Kitchen sponge supercapacitor has many porous benefits

February 6, 2015 by Lisa Zyga, Phys.org feature
(Top left) The specific capacitances of several electrode materials. (Top right) Schematic diagram of ion transportation in a supercapacitor with and without the sponge. (Bottom left) Graph of the voltage and charge/discharge rates for single and tandem supercapacitors. (Bottom right) A three-unit cell is used to power a red LED. Credit: Moussa, et al. ©2015 IOP Publishing

By dipping small pieces of an ordinary kitchen sponge into solutions of nanoscale electrode materials, scientists have created a light-weight, low-cost supercapacitor that benefits from the sponge's porous structure. The pores provide a large surface area for the electrode materials to attach to, leading to an increase in ion movement between the electrodes and the electrolyte that fills in the pores. Overall, the new supercapacitor exhibits a performance that is superior to that of one made of the same electrode materials but without the sponge.

The researchers, led by Jun Ma at the University of South Australia, have published their paper on the kitchen sponge supercapacitors in a recent issue of Nanotechnology.

Although this is not the first time that sponges have been used to make supercapacitors, the idea is still new and not widely used. The study is the first to use sponges as the substrate for a composite of two particular : 2-nm-thick graphene platelets, and nanorods made from the conducting polymer polyaniline (PANi). Each material has its own advantages and disadvantages, but when combined they offer the best of both worlds due to their synergetic effects. While the graphene platelets offer high power density but low capacity, the PANi nanorods offer a much higher capacity but suffer from a lower electrical conductivity and other drawbacks.

When combined, the two materials help to "correct" each other's weakness, in a sense. The graphene platelets consist of multiple layers, but usually not all of them are accessible to the , which limits capacitance. When PANi nanorods are grown on the surface of the graphene platelets, they act as nanospacers to enlarge the interlayer distance between the platelets to make full use of their storage ability. On the other hand, the highly conductive graphene improve the conductivity of the nanorods by wedging open the PANi fibers to provide more interface with the electrolyte.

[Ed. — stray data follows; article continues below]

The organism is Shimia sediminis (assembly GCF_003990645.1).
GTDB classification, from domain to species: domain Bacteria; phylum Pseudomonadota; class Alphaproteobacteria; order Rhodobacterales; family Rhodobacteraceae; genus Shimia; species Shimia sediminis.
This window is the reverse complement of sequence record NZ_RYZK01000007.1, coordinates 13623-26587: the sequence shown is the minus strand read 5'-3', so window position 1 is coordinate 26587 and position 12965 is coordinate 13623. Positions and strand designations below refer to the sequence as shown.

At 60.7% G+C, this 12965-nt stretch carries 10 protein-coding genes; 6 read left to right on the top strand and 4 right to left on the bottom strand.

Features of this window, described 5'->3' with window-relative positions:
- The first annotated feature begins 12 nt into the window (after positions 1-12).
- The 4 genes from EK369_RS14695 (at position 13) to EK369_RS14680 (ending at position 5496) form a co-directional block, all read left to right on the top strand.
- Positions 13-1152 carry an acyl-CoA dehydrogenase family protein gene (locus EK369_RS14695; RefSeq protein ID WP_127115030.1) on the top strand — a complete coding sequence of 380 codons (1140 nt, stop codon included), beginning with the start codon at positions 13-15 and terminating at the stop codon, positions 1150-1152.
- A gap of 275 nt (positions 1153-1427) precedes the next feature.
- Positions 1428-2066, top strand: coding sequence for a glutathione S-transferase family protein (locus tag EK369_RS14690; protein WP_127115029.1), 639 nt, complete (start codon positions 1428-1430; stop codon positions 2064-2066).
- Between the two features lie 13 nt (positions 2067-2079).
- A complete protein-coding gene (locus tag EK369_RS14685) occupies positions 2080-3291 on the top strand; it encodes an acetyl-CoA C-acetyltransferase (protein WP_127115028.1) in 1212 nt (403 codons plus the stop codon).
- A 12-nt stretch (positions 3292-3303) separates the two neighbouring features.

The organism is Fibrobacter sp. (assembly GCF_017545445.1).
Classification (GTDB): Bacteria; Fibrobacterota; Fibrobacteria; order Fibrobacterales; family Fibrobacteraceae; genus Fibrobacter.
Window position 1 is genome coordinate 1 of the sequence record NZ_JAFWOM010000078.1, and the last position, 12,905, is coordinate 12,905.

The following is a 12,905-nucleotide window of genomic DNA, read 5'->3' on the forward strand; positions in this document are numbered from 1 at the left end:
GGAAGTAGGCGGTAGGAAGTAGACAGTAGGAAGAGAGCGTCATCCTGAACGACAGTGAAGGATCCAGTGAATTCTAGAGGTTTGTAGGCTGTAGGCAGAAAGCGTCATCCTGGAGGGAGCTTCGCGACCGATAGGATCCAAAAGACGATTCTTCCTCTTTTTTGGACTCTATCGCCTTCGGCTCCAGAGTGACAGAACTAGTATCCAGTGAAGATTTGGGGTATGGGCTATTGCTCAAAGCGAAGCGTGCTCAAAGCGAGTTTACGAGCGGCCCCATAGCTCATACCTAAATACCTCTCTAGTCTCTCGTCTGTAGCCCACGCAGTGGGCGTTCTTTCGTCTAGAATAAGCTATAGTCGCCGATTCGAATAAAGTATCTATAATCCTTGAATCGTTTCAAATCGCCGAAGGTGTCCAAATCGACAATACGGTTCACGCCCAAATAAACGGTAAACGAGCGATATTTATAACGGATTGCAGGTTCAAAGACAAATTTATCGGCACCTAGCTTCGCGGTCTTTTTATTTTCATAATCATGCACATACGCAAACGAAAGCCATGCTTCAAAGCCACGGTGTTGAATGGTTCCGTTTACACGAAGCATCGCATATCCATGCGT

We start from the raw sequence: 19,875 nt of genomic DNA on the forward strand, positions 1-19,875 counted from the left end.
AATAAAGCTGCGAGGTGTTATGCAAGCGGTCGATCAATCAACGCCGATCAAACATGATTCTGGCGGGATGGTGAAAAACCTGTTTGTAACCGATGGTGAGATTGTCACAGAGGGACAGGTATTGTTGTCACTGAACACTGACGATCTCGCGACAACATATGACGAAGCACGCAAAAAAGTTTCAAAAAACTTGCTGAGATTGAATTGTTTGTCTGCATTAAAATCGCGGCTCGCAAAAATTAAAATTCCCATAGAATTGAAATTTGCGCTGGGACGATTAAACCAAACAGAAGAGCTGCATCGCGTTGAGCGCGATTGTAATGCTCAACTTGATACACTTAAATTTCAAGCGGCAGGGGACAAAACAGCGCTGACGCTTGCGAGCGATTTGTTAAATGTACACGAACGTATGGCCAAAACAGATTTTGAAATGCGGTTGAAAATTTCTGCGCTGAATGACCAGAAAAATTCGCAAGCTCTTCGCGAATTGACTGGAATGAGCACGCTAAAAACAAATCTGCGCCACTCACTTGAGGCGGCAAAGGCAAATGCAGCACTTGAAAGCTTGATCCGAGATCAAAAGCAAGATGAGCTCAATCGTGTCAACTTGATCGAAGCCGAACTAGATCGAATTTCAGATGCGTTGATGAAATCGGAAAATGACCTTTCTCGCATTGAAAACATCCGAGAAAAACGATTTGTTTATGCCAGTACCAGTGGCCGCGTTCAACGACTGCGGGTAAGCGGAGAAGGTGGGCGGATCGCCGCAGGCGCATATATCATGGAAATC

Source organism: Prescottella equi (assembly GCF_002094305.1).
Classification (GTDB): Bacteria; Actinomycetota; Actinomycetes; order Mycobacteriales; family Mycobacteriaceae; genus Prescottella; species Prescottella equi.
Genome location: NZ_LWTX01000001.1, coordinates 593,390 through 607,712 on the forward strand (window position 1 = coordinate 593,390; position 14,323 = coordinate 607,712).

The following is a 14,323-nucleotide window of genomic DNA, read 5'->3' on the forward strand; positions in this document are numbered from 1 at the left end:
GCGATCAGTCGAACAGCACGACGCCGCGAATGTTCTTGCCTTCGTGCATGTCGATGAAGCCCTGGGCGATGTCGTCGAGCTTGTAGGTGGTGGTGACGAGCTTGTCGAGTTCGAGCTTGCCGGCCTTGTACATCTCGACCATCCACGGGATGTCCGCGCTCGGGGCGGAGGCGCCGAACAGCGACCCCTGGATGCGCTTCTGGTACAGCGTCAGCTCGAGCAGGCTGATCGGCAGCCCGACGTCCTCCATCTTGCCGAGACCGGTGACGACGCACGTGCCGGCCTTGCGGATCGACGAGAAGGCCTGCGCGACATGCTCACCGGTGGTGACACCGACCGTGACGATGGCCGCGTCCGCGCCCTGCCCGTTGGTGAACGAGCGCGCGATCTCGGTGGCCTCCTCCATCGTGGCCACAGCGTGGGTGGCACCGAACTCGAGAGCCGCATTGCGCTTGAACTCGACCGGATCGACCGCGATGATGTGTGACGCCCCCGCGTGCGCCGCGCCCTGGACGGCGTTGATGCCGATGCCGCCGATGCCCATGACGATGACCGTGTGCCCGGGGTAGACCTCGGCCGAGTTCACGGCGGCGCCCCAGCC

"This work reports a novel design for the fabrication of electrodes by taking advantage of the synergy between cost-effective graphene plates, conducting polymers, and kitchen sponge electrodes, resulting in not only excellent capacitance and decent power and energy density, but high capacity retention over 12,000 cycles," Ma told Phys.org.

Scanning electron microscope images of (a) a pure sponge, (b) sponge with graphene nanoplatelets, and (c) sponge with graphene nanoplatelets and PANi. Credit: Moussa, et al. ©2015 IOP Publishing

To demonstrate its performance, the researchers connected three of the supercapacitors to power a red LED for five minutes. They hope that this easily fabricated device could have applications where light-weight, low-cost energy storage devices are needed.

"The electrodes developed are flexible and have high performance, so they have many potential applications, especially for bendable, wearable, and portable electronics," Ma said.

Explore further: Energy storage of the future

More information: Mahmoud Moussa, et al. "High-performance supercapacitors using graphene/polyaniline composites deposited on kitchen sponge." Nanotechnology. DOI: 10.1088/0957-4484/26/7/075702

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3 comments

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Wake
3 / 5 (1) Feb 06, 2015
Now there are serious problems with this article and with the entire idea. Capacitance is derived from surface area and the distance between electrodes. While a sponge has a convenient way of increasing surface area it is at the expense of extremely uneven electrode spacing. And the spacing is also extremely wide whereas a "real" capacitor has extremely high efficiency insulators at extremely narrow spacing. Also contamination can grow through the sponge and short the electrodes out.

The ideal super-capacitor has extremely large conductive plate area with the smallest possible spacing between the plates with the highest dielectric constant so that the voltage applied can be as high as possible.

So you have to wonder what articles like this are written for.
brady
5 / 5 (1) Feb 06, 2015
Wake - Perhaps someone who need an inexpensive super-capacitor and not an ideal one.
Anakin
not rated yet Feb 09, 2015
I could make some graphene liquid and dip pices of kitchen sponges and make a DIY capacitor.
If i mix in a little fabric softener with polymer to one electrode and pure graphene in the other i could compare with just dry capacitor, a dry capacitor with graphene on both electrodes and one wet capacitor
What shall i use from the kitchen for electrolyte?
Olive oil?

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